I get excessively agitated if someone doesn’t say, “Bless you!” when I sneeze. It’s worse when both my husband and my son fail to do so, and I will clear my throat and point out that I just sneezed. I’m sure it irritates Tom when I do this, but he blesses me after the fact.

It’s not that I’m superstitious about evil spirits, or whatever it is that started people saying, “God bless you!” in the first place. It’s that I was taught that you always bless someone when you sneeze. It’s just what you do. Every time.

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Getting Back to Being Me in 2015

To say that 2014 was a bad year for me is a bit of an understatement. Losing my dad to cancer was a blow I still haven’t recovered from. I know I’ll never “get over” it, but I just haven’t been myself in the haze of my grief. And I realize now that I didn’t start grieving when he died in June. I’d started actively grieving last January. Consciously, I still believed he would recover, that he would beat the odds, that mantle cell lymphoma would not be the death sentence that all of the research said it was.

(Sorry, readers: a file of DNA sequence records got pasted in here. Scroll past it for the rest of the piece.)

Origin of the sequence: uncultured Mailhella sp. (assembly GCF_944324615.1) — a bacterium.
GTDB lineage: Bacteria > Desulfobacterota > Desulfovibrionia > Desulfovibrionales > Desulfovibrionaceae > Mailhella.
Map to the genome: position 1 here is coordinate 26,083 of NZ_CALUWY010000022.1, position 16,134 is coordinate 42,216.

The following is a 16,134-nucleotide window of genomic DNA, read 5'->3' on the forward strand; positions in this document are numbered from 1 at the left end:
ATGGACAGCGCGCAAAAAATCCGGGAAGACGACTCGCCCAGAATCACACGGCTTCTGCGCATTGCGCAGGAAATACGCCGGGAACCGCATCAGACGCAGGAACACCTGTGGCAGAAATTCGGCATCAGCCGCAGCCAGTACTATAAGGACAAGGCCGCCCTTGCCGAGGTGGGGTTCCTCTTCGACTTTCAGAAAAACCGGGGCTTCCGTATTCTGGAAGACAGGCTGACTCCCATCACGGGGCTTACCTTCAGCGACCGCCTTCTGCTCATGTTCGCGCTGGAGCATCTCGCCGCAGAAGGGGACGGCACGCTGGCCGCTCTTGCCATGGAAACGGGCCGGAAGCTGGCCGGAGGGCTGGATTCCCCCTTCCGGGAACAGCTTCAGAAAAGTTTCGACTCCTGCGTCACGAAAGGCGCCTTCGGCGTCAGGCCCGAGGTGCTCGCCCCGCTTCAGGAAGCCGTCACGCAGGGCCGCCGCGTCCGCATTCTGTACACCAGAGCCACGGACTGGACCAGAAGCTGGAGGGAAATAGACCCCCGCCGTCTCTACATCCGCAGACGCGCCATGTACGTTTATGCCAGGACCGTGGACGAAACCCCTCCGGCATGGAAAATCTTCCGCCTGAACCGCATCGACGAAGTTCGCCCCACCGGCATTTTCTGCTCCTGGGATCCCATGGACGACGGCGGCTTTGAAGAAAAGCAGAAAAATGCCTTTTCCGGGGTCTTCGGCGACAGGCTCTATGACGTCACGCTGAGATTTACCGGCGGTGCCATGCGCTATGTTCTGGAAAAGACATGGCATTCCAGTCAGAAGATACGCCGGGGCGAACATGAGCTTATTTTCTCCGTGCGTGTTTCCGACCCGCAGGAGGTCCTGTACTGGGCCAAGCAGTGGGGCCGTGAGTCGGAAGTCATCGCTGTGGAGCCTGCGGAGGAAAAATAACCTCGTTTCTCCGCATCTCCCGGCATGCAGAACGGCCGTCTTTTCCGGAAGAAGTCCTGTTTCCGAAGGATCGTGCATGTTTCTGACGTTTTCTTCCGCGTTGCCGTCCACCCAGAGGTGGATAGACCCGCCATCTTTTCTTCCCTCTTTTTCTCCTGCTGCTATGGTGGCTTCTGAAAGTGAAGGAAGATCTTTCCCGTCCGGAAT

Grief is the price we pay for love.

But my subconscious knew, and my behavior became more erratic, more out of control. I was an emotional wreck. I was needy and made bad decisions. And I missed a lot of time with my dad, knowing he was too sick for visits, but assuming we’d have time to play catch up when he got better. I never got to do the “interviews” he wanted to do with me so we could get his mantle cell lymphoma blog up and running. The blog never happened. And I wish I’d just gone to sit with him even though he didn’t want us to see him “that way.”

Going Numb